On Friday the Polish government has insisted that they’re holding their ground as the European Union summit attempts to finalize a pandemic recovery plan as well as the bloc’s seven-year budget.
“Poland and Hungary have threatened to veto the 1.8 trillion euros ($2.1 trillion) budget because other EU countries have insisted on a new mechanism that would link funding to respecting democratic standards” CityNews reported.
The two conservative countries have not seen eye to eye with EU officials, as both Poland and Hungary have emphasized their issues with rule-of-law standards and the EU’s anti-democratic tendencies.
The Rule of Law Mechanism is a tool for sanctioning violations of democratic principles which gives the EU power to cut aid if countries are misusing EU funds.
There has been some confusion as to whether Poland was ready to compromise their position in this feud but deputy prime minister, Jaroslaw Gowin has reassured members that Poland’s position has not softened.
The Deputy Foreign Minister Pawel Jablonski told The Associated Press that Poland’s position remains as it has been from the start of the summit, being that “we are ready to talk, we are ready to come to a compromise, but there are some red lines” that Poland is not willing to abandon.
Piotr Mueller, the government spokesman tweeted that “Poland maintains its position in its entirety with regard to the regulation which determines the spending of EU funds.”
Poland and Hungary have told the 27-member union that they’re not being treated fairly and are being targeted due to their conservative values. The primary concerns are focused around how their governments have “increased ruling party control over the courts and media, and the EU has found itself with very little power to change the course taken by either Warsaw or Budapest.”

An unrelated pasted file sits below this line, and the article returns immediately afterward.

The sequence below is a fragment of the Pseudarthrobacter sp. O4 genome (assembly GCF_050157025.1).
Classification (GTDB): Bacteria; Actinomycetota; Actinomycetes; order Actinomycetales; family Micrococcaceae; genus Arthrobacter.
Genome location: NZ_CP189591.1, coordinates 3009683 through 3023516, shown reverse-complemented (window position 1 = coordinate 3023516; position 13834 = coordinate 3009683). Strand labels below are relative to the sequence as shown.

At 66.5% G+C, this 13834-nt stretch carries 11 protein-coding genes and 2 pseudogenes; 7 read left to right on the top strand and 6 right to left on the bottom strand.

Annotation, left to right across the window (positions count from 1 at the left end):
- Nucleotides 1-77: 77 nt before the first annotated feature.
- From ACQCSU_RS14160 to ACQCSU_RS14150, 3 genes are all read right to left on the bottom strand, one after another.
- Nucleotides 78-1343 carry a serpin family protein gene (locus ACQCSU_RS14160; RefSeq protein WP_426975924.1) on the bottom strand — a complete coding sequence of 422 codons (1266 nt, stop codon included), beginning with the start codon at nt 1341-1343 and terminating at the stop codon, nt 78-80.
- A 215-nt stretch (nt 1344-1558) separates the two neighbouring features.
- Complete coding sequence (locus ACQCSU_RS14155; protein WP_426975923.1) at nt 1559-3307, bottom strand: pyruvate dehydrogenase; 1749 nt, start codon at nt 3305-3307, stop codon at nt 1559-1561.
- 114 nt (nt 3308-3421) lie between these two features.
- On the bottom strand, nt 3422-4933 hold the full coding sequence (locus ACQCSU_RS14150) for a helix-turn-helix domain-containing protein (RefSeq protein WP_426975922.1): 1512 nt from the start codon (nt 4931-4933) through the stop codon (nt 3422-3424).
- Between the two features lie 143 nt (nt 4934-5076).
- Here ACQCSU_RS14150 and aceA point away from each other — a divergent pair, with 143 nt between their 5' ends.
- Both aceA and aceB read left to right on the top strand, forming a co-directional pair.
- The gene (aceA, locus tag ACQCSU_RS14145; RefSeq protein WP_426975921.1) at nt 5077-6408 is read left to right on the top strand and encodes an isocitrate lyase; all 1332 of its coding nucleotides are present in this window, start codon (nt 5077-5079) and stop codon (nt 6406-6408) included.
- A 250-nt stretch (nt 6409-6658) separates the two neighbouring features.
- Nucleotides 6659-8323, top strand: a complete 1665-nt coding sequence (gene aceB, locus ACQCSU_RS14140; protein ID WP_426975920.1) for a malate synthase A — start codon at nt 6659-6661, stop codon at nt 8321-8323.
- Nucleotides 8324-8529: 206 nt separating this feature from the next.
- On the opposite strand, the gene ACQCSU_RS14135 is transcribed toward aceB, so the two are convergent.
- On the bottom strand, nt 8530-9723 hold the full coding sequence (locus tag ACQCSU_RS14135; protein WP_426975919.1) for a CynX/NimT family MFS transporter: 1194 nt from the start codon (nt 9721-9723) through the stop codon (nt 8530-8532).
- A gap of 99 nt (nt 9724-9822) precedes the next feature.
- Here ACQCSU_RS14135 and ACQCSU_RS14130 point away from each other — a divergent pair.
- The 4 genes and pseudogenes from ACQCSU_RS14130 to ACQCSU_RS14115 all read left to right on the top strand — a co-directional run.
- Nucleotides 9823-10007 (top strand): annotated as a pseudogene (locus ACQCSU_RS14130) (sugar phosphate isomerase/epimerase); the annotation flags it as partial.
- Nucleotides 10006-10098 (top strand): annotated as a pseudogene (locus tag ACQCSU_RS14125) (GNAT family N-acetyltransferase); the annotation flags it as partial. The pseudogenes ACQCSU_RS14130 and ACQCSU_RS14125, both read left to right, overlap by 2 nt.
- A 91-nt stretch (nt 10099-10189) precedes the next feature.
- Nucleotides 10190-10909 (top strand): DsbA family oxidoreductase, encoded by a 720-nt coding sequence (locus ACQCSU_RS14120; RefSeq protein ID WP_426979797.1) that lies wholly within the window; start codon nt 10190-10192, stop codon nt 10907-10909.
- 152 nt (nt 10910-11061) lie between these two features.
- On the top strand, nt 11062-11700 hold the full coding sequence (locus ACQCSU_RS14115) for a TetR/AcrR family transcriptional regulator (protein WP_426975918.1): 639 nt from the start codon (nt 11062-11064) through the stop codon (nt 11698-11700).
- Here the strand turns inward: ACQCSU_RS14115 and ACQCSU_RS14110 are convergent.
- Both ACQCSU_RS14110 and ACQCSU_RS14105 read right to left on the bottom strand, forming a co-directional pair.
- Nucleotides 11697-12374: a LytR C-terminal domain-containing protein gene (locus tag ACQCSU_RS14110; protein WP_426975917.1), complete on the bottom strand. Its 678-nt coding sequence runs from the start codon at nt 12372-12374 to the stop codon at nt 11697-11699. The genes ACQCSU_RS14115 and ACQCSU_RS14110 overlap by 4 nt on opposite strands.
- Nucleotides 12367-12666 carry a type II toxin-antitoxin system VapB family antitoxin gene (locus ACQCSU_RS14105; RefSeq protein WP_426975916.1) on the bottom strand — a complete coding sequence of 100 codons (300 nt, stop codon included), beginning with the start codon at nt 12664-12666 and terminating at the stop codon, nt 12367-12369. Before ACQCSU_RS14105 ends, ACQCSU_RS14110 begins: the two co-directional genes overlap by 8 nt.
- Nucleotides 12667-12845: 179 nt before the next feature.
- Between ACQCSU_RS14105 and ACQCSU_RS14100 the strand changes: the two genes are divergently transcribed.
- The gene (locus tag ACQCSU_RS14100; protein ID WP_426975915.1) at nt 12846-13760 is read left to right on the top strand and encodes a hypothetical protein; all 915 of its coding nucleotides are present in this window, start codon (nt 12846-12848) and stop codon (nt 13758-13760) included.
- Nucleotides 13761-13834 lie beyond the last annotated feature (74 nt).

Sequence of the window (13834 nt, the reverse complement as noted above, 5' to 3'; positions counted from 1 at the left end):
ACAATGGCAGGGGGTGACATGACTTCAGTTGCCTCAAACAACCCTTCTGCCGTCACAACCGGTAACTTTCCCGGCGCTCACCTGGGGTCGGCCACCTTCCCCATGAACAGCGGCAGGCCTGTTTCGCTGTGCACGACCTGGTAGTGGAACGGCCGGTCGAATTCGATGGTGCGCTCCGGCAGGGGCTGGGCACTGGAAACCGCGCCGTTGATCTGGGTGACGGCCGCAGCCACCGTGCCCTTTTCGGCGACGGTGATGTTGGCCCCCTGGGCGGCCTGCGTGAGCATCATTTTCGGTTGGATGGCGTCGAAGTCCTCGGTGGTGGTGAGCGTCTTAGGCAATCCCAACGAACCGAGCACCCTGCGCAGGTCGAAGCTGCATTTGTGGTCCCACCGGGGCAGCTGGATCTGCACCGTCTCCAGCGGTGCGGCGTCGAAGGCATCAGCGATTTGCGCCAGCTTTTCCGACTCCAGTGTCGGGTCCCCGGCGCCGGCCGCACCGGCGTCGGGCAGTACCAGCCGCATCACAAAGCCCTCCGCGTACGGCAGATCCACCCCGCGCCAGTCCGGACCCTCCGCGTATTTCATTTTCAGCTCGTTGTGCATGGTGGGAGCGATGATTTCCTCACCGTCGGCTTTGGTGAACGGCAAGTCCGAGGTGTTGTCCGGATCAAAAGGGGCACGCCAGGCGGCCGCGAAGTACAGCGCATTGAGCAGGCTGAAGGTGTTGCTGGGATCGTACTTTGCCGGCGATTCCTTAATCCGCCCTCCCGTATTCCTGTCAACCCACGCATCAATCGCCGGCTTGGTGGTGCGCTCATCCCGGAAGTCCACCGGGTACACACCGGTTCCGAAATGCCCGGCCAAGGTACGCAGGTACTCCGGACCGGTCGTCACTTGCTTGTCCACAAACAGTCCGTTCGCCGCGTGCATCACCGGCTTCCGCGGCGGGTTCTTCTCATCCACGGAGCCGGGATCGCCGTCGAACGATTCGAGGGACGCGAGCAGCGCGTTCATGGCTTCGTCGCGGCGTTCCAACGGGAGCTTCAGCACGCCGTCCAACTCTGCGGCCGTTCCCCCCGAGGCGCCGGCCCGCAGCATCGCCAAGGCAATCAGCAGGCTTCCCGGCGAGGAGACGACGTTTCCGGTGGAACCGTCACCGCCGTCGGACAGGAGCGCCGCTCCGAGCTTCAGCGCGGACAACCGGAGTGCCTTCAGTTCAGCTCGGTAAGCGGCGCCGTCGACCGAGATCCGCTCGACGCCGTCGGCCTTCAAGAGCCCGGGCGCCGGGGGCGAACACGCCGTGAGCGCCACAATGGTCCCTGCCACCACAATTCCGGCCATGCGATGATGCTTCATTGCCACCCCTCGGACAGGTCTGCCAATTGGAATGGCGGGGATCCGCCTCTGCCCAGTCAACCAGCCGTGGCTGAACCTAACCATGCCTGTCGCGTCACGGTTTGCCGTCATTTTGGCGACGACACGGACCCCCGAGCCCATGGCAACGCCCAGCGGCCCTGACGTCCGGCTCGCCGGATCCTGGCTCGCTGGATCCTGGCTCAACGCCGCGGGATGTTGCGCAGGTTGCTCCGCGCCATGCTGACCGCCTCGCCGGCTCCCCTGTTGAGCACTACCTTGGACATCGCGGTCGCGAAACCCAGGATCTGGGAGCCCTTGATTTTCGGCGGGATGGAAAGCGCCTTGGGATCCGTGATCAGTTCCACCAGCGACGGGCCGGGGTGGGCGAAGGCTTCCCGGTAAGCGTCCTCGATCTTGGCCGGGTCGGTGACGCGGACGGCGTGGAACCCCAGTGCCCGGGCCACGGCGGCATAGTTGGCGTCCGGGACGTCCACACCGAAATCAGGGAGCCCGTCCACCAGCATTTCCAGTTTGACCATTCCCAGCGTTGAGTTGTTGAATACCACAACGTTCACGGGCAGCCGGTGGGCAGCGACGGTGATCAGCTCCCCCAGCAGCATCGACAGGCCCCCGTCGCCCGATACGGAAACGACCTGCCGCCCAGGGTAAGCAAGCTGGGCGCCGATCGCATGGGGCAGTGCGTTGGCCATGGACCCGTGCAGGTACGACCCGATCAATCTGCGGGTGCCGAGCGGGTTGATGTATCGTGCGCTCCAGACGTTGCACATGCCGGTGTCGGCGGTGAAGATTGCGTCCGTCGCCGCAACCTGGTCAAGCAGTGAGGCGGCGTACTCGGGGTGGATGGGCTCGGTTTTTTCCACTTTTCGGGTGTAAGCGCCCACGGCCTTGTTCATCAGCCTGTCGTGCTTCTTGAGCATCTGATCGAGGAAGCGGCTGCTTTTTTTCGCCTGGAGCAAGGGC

Article 7 is a sanction that states that the EU can punish states that stray away from democratic standards which is a treaty tool that can suspend a state’s voting rights, but Article 7 requires a unanimous vote from all EU members.
Hungary and Poland have continued to protect each other from Article 7 repercussions. Jablonski has objected to arguments made by other EU countries, saying that “Poland’s government has violated the independence of the judiciary.” He also highlighted the many decisions made by Polish judges against government officials, saying that these rulings are how the courts remain independent entities.
COVID-19 has caused both Poland and Hungary to suffer from respect to economic growth over the past year, the EU’s recovery fund would be able to recover a large portion of these losses taking the burden off of these nations in the long run, but cooperation throughout the EU summit is necessary in order to come to final budgetary decisions.
By Surina Nath